First, in the example of Christ, consider who it was that suffered: It was the Son of God, who was God blessed forever, the glory of the Father. When we suffer, base worms, worthy to be trodden under foot, suffer.
Second, consider what he suffered, even the wrath of God and the curse of the Law. He was made a curse in the abstract, as the Scripture speaks, which was another manner of thing than any of our afflictions.
Third, consider for whom He suffered. It was for us vile worms, wretched sinful creatures who were enemies to Him. We suffer for God, who is infinitely blessed, to whom we owe all we are or have.
Fourth, consider how freely He suffered. It was of His own accord. His own free grace moved Him to it. He laid down His life, and none could take it from Him. It is not in our liberty whether we will suffer or not; we are under the power of another.
Fifth, consider how meekly He suffered. He was a sheep before the shearer. His suffering in no way disquieted His spirit, but it kept in a sweet quiet frame in the midst of all.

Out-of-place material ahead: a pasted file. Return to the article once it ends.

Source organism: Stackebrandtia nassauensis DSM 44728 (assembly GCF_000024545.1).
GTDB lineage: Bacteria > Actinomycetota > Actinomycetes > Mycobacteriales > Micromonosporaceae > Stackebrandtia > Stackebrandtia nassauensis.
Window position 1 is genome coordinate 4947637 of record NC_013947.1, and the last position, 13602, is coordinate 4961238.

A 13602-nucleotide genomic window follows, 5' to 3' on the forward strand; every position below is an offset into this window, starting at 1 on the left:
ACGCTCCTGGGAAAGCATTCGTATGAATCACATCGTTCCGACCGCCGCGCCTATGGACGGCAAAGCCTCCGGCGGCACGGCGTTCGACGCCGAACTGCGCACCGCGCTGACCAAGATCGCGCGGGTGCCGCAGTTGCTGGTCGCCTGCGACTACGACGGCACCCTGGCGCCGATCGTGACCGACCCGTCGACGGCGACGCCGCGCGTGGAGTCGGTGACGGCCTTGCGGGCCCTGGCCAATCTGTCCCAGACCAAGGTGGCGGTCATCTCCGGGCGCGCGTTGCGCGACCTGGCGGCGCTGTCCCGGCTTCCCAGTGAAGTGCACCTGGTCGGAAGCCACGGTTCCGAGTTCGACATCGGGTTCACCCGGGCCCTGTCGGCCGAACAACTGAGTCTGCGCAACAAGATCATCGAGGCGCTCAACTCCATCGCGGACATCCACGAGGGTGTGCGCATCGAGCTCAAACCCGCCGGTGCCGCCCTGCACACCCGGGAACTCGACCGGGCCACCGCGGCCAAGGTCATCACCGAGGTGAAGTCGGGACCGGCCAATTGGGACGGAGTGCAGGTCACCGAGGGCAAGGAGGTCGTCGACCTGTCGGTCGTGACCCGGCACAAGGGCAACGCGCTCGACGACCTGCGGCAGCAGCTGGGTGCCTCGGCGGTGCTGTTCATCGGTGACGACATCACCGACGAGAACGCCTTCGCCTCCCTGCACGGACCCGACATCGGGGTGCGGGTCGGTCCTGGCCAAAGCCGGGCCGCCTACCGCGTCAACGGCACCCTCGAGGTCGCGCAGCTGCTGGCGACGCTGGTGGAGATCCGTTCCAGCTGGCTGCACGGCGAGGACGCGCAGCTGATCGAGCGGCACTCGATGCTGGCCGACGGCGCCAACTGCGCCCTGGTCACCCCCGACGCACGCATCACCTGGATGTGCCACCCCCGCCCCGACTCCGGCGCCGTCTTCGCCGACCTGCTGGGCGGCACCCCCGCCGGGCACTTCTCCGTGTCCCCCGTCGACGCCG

Sixth, consider how His strength is with you in your sufferings.
Seventh, and last, consider how He is honored in them. He strives with us in the combat. He joins with us in the fight of our agony. He crowns and is crowned, said Cyprian.
Bernard would have us never to let go out of our minds the thoughts of a crucified Christ. "Let these," said he, "be meat and drink unto you; let them be your sweetness and consolation, your honey and desire, your reading and your meditation, your contemplation, your life, death and resurrection."" pg. 82,83 Jeremiah Burroughs 'Moses' Choice